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Urban Outlaw

Livre « Urban Outlaw: Dirt don’t slow you down » de Magnus Walker chez Delius Klasing

Magnus Walker : ce prénom et ce nom vous semblent familiers. En effet, Magnus Walker est un personnage original, sympathique, accessible et surtout passionné de modèles Porsche 911 refroidis par air et notamment Turbo. Entrepreneur, créateur de mode, présentateur de télévision, conférencier et collectionneur important de Porsche les plus prolifiques au monde, l’homme aux dreadlocks, …


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Outlaw v Outlaw: Magnus walker drives PS Works Clubsport

“It’s the perfect day for a road test, right?” so says Magnus Walker, who’s knelt down while swapping over his trusty Doc Martins for a rather more svelte pair of black Converse-style shoes. It’s a blisteringly hot summer’s day in the UK, though the Urban Outlaw’s retiring boots have barely trodden down on British soil, Magnus having only arrived in the country via the Eurostar from Paris around an hour ago for his book tour.

However, there will be no more intercity train journeys for Total 911’s long-time friend today. That’s because he’ll be taking his position in the more familiar confines of an air-cooled Porsche 911, even if the roads upon which he’ll be driving it through are more than 5,400 miles away from his usual stomping ground of California’s Angeles Crest Highway.

The car itself is no ordinary air-cooled Neunelfer, either. This is the PS Clubsport Series 2 from the eponymously named independent Porsche specialist, Paul Stephens. By way of a background, in 2007 Paul Stephens introduced a lightweight coupe called the PS Clubsport, which sat alongside its Autoart range of cars. Created from the ethos of ‘less is more’, the Clubsport was by Paul’s own admission “a very light, formidable car capable of showing a clean pair of heels to more modern machinery on a twisty road or circuit.”

A decade on from that first car, Paul felt the time was right to introduce a PS Clubsport Series 2, launched under the PS Works programme. Very much a car that appears to encompass the current market lust for a do-it-all classic 911, Paul says the build has been inspired by the road-going performance 911s, taking styling elements from all eras. The result is billed as a truly individual car for a similar outlay of a new, ‘standard’ Porsche 911.

Sitting resplendent in the summer sunshine, there’s no question the new PS Clubsport has an ‘Outlaw’ look about it, which is exactly why Magnus is here to drive it. Can the Urban Outlaw himself verify the car as Britain’s best new Outlaw build?

Paul begins by showing Magnus around the car, which despite its pre-impact bumper appearance actually started life as a 3.2 Carrera. The original car was stripped and restored in preparation for painting, with the roof de-seamed for cleaner styling and increased top speed. Inner wheel arches were rolled…

The full article is available in Total 911 issue 156, in shops now or available here.


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video: Magnus Walker – Miami Outlaw

It’s been a while since Magnus Walker graced our screens. In his latest video though, the LA-based Urban Outlaw, Porsche collector and friend of Total 911 swaps the west coast for the east, taking in a visit to the Sunshine State. Prepare for some cool Miami vibes, a delicious flat six sound track, and Magnus doing what he does best. Enjoy!


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Porsche : les fantastiques miniatures Hot Wheels à la sauce Magnus Walker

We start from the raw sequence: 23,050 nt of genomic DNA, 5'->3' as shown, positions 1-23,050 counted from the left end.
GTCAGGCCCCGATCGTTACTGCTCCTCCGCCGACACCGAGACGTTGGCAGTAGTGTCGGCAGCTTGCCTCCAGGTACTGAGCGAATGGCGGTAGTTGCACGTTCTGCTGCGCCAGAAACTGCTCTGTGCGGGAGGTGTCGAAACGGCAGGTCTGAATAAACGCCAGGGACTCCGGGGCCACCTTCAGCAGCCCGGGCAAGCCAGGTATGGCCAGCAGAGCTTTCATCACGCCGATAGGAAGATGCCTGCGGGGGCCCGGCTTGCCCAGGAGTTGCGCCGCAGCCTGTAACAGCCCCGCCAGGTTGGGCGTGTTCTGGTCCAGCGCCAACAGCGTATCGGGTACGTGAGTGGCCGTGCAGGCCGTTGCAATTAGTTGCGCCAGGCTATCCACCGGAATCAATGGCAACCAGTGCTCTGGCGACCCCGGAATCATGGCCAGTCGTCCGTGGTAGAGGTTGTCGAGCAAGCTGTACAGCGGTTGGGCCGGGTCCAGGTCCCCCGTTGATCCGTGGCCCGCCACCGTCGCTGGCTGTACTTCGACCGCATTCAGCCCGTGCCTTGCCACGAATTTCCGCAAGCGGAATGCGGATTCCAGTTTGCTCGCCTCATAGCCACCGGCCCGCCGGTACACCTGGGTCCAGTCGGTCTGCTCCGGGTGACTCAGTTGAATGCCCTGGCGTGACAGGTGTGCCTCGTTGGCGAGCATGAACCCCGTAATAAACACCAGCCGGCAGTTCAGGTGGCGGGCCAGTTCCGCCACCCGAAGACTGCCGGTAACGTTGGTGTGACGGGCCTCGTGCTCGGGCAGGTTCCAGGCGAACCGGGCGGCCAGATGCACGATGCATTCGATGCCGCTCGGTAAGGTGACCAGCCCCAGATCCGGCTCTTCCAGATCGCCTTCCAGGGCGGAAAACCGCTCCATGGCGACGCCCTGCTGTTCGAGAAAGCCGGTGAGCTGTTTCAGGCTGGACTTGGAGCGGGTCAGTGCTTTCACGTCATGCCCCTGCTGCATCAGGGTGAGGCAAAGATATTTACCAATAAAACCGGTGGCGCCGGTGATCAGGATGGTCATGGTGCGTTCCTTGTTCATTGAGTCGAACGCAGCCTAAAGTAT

Les fans de miniatures vont se les arracher ! Le plus connu des collectionneurs de Porsche, Magnus Walker, vient de dévoiler, en partenariat avec Hot Wheels, cinq Porsche à l’échelle 1:64 inspirées des allemandes qui figurent dans son garage de Los Angeles, là ou l’Anglais vit. On trouve ainsi dans cette série, qui sera disponible dans quelques mois au sein de la collection Hot Wheels Premium, deux 356s, une 935, une 964 et une 911 GT3 RS (type 991). Cette dernière reprend exactement la livrée de la Porsche 911 de Walker que l’on a vu dans le court métrage Urban Outlaw en 2012. LesVoitures.com vous propose […]



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It is incredible to think that SharkWerks is only just over a decade old. Already a household name in the international Porsche industry, their tuned cars and products regularly reach as far afield as Europe, the Middle East and Australia – and what’s even more phenomenal is how this envious global following has been cultivated through the hard work of just four people.

Regular readers of Total 911 will, of course, be familiar with the breathtaking ‘Sharkafied’ Porsches created by Alex ‘Sharky’ Ross, Joan Wood, James Hendry and Dan Kennedy, each creation hailing from the humble SharkWerks premises in Fremont, California. But how and why was the company formed in the first place?

James, who cofounded SharkWerks with Alex, tells me the story of the company’s beginning during my tour of their nautically-themed headquarters: “I met Alex back in 2004. We were both Porsche owners and weren’t happy with what was available in our area in terms of performance tuning,” he says, “so we quickly decided the reasonable thing to do was to start our own business to put that right.”

SharkWerks was born in 2005, just in time for the 997-generation of 911 to begin reaching dealer showrooms. Not long after, these same new 997s would find their way to Fremont for tuning, and the tradition has continued through every Turbo, GT and Rennsport release since, right up to and including today’s 991s – with owners known to have driven their new 911 straight from the showroom floor to SharkWerks’ front door.

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Needless to say, the focus at SharkWerks has always been towards the water-cooled Porsches thanks to the big power gains their flat six engines offer, with every variety of 996, 997 and 991 variants tuned to improve outright performance as well as driving experience.